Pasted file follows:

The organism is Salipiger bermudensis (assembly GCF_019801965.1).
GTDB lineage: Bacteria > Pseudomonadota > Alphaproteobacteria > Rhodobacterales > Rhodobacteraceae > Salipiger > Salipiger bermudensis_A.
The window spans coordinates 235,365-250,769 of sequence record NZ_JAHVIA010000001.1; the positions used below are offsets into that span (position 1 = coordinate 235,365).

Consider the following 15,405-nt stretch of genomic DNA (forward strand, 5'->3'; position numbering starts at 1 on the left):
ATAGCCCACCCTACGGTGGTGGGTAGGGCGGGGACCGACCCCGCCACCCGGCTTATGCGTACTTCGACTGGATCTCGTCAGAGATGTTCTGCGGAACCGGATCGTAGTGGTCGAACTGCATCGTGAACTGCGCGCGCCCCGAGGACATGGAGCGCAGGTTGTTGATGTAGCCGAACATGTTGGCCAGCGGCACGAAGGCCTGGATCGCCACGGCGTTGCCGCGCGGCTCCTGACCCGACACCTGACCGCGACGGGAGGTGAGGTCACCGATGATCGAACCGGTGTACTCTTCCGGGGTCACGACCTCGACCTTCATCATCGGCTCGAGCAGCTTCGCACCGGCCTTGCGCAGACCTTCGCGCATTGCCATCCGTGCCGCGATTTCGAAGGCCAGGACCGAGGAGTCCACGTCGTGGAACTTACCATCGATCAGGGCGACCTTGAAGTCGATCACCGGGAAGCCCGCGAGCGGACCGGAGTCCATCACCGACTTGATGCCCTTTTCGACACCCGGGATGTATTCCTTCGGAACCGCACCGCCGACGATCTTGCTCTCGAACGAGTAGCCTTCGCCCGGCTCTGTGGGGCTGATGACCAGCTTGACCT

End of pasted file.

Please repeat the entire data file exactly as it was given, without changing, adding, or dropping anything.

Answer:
The organism is Salipiger bermudensis (assembly GCF_019801965.1).
GTDB lineage: Bacteria > Pseudomonadota > Alphaproteobacteria > Rhodobacterales > Rhodobacteraceae > Salipiger > Salipiger bermudensis_A.
The window spans coordinates 235,365-250,769 of sequence record NZ_JAHVIA010000001.1; the positions used below are offsets into that span (position 1 = coordinate 235,365).

Consider the following 15,405-nt stretch of genomic DNA (forward strand, 5'->3'; position numbering starts at 1 on the left):
ATAGCCCACCCTACGGTGGTGGGTAGGGCGGGGACCGACCCCGCCACCCGGCTTATGCGTACTTCGACTGGATCTCGTCAGAGATGTTCTGCGGAACCGGATCGTAGTGGTCGAACTGCATCGTGAACTGCGCGCGCCCCGAGGACATGGAGCGCAGGTTGTTGATGTAGCCGAACATGTTGGCCAGCGGCACGAAGGCCTGGATCGCCACGGCGTTGCCGCGCGGCTCCTGACCCGACACCTGACCGCGACGGGAGGTGAGGTCACCGATGATCGAACCGGTGTACTCTTCCGGGGTCACGACCTCGACCTTCATCATCGGCTCGAGCAGCTTCGCACCGGCCTTGCGCAGACCTTCGCGCATTGCCATCCGTGCCGCGATTTCGAAGGCCAGGACCGAGGAGTCCACGTCGTGGAACTTACCATCGATCAGGGCGACCTTGAAGTCGATCACCGGGAAGCCCGCGAGCGGACCGGAGTCCATCACCGACTTGATGCCCTTTTCGACACCCGGGATGTATTCCTTCGGAACCGCACCGCCGACGATCTTGCTCTCGAACGAGTAGCCTTCGCCCGGCTCTGTGGGGCTGATGACCAGCTTGACCT